DUBAI // The British author, actor and comedian Michael Palin last night revealed that one of the great turning points of his life happened in Dubai.
The Monty Python star was speaking as part of a gala evening to mark the first day of the Emirates Airline Festival of Literature.
In front of a packed theatre at the Cultural and Scientific Association, he recounted a journey he took from the UAE to India in 1988 aboard a wooden dhow.
During the filming of his first BBC travel documentary, Around the World in 80 Days, Palin crossed the seas from Dubai to Mumbai in a dhow with no radar or radio, a crew of 18 Gujaratis who could not speak English and an engine that kept cutting out.
He said it was a life-changing experience.
"I got onto the dhow still being the TV star and very aware of the role I was acting, but by the time we finished I was simply myself. From then on I changed the way I worked, dropped the act and realised it was always best to be yourself.
"That's the reason I enjoy coming back to Dubai," he said.
His hour-long talk, entitled 40 Years without a Proper Job, covered his extensive travels as well as showcasing a series of photographs he has taken in some of the world's most unusual places.
He said it was an honour and a delight to be one of the Dubai event's "warm-up acts".
Yesterday morning, during the opening ceremony in the same theatre, Isobel Abulhoul, the festival's founder and director, said she was excited and proud to be hosting literary figures such as Palin.
The event was one of 130 listed during the five-day event intended to make the audience feel alive, she said.
"No one will sleep at the Emirates Airline Festival of Literature," she said. "That's a promise."
The gala evenings, of which a second will follow tonight featuring the Canadian novelist and poet Margaret Atwood, are a new addition to the literature festival, now in its third year.
Ms Abulhoul said the idea was to keep expanding the event. "The vision of our lit fest is to be all inclusive and to cover as wide a range of genres as possible."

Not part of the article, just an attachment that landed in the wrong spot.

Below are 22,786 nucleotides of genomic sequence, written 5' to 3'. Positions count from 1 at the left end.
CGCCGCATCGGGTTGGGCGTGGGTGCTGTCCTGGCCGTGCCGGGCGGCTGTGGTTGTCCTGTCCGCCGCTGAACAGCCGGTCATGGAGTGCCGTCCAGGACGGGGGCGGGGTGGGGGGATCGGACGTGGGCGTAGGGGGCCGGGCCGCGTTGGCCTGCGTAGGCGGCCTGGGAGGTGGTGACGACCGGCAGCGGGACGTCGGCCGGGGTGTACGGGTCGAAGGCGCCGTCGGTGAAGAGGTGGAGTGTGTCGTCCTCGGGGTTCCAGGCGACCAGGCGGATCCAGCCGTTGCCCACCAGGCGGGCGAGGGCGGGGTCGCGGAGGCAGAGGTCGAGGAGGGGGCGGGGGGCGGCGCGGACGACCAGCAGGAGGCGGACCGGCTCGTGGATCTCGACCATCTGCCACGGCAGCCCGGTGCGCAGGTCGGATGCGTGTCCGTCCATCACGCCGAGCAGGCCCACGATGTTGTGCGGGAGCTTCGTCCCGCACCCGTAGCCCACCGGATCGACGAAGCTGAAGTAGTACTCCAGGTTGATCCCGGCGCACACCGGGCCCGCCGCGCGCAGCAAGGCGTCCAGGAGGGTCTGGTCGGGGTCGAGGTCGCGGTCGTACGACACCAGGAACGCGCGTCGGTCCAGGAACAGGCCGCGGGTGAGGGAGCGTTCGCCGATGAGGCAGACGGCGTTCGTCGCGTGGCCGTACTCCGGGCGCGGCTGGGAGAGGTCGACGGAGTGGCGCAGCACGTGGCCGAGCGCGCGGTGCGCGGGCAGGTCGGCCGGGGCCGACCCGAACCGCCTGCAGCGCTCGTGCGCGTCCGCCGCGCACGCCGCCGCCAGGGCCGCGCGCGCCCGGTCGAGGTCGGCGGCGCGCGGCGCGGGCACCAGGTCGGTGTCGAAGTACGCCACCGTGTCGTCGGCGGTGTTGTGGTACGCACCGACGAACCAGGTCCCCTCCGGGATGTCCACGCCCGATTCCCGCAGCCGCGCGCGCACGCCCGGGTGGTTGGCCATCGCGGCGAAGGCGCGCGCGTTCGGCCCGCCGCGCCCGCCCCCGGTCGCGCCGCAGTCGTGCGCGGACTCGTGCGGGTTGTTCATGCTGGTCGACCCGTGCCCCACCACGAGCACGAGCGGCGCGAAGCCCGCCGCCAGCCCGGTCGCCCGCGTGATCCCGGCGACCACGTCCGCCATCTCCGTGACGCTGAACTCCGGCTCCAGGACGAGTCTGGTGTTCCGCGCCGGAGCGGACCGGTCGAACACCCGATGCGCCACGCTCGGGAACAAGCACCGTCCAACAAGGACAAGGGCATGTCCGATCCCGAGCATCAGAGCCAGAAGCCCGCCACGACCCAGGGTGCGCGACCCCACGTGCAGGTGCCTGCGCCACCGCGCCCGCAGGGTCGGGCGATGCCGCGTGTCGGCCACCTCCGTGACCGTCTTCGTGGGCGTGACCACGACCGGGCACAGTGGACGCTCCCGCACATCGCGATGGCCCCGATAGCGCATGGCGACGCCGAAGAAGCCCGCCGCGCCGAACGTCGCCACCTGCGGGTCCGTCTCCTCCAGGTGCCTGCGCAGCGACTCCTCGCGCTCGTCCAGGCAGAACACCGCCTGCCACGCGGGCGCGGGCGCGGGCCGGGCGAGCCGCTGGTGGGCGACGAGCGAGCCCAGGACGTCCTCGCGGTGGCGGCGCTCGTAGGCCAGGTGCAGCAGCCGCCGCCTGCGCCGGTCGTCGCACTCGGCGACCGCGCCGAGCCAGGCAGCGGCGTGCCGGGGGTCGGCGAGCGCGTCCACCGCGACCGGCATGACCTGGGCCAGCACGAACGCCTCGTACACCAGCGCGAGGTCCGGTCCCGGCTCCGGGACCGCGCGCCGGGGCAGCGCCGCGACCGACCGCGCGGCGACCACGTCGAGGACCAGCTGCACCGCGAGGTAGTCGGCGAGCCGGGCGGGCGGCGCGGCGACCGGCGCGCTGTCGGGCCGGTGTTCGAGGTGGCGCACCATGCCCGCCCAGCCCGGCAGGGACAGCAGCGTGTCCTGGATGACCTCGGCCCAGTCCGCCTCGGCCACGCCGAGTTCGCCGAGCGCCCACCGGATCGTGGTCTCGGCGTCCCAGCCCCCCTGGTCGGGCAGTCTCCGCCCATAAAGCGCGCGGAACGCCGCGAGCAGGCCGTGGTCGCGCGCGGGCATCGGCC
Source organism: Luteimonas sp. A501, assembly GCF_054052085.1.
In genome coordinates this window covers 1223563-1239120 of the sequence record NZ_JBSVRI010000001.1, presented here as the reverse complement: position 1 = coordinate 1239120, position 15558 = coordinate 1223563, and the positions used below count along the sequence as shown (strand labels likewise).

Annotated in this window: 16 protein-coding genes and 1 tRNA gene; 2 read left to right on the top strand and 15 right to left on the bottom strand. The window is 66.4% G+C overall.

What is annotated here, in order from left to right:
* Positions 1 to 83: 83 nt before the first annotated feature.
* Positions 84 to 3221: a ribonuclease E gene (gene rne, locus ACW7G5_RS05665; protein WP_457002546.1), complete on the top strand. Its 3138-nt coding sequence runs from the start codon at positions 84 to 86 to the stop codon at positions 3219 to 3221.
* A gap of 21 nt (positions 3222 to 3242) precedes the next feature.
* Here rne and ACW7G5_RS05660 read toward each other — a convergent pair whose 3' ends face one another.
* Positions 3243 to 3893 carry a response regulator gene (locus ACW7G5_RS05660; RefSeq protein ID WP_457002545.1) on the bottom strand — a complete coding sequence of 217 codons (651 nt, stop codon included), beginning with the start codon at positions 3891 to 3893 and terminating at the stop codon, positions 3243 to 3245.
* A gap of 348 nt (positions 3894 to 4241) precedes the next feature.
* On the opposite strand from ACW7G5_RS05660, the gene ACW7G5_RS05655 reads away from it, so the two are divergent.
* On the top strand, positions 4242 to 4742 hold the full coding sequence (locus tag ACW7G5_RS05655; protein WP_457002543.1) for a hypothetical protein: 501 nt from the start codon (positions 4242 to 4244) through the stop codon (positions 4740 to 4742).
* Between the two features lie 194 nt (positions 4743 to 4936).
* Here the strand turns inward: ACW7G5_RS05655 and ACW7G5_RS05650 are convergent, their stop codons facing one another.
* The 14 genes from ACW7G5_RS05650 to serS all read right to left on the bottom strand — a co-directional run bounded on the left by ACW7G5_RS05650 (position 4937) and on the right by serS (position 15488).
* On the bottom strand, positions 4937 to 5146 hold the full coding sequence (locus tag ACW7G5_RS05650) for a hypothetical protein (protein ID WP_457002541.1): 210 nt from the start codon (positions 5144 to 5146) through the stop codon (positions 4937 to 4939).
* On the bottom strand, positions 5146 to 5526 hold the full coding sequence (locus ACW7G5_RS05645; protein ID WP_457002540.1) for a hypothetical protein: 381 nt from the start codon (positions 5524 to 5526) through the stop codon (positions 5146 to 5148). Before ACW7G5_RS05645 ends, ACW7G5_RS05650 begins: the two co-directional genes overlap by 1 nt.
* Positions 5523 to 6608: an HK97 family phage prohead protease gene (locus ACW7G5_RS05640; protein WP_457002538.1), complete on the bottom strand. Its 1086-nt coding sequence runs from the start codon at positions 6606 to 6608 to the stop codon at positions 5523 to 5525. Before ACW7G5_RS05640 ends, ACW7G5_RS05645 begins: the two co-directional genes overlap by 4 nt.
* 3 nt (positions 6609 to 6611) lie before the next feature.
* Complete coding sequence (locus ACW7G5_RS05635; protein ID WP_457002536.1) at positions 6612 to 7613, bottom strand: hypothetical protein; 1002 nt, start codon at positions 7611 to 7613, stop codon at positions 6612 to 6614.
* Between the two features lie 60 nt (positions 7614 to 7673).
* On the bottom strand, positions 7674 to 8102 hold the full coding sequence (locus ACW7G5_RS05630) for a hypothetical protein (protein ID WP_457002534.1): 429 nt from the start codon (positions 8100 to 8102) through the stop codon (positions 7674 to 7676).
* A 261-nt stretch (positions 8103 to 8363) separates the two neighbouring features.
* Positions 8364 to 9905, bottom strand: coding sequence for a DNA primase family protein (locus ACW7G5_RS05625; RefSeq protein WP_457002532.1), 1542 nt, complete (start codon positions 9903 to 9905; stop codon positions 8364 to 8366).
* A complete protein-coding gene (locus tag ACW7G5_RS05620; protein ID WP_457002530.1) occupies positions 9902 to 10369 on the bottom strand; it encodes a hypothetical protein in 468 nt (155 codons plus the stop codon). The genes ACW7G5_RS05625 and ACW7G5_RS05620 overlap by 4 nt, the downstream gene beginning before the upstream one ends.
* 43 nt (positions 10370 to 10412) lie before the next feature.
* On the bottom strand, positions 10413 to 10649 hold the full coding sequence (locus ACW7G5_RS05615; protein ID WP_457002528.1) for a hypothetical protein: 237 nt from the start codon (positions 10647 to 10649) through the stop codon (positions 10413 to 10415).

She said the ethos behind the festival was the "dedication to the cause of literacy", which had been her inspiration and had driven her vision.
Describing her own childhood experience of learning to read as entering through a "magic gate into a secret garden", she said she wanted as many people as possible to pass through that gate into the world of books.
"Literacy is not a luxury, but an essential life skill. At the heart of our festival is the fight against illiteracy."
Although it is still a young festival, it is well received on the international circuit.
Michael Morpurgo, a visiting British author whose children's novel War Horse has spent four successful years as a West End production in London and has been turned into a Hollywood film by Steven Spielberg to be released later this year, said the event was a "must go" for him.
"What makes it different is that it gets writers together and we are looked after really well. There is also an outreach programme within the schools. It is good for the community in Dubai and it is good for us as writers."
Morpurgo, whose book tells the story of the First World War through the eyes of a cavalry horse, said his story was highly appreciated in Dubai.
"The people here know horses very well and have a deep respect for the animal that goes back many years. Arabian horses are some of the most beautiful and powerful in the world and to some extent the war horse is what this land has been built on.
"It is lovely to speak to people who understand the character of the horse."
Morpurgo will speak to an audience aged seven and above on Saturday morning.
Michael Palin's talk was followed by a classical music concert from Dubai Sinfonia, who performed a piece from the Georges Bizet opera Carmen, and a talk by the Nigerian writer Wole Soyinka. Completing the evening was a performance of Emirati poetry read by Dha'en Shaheen, the editor of Al Bayan newspaper in Dubai.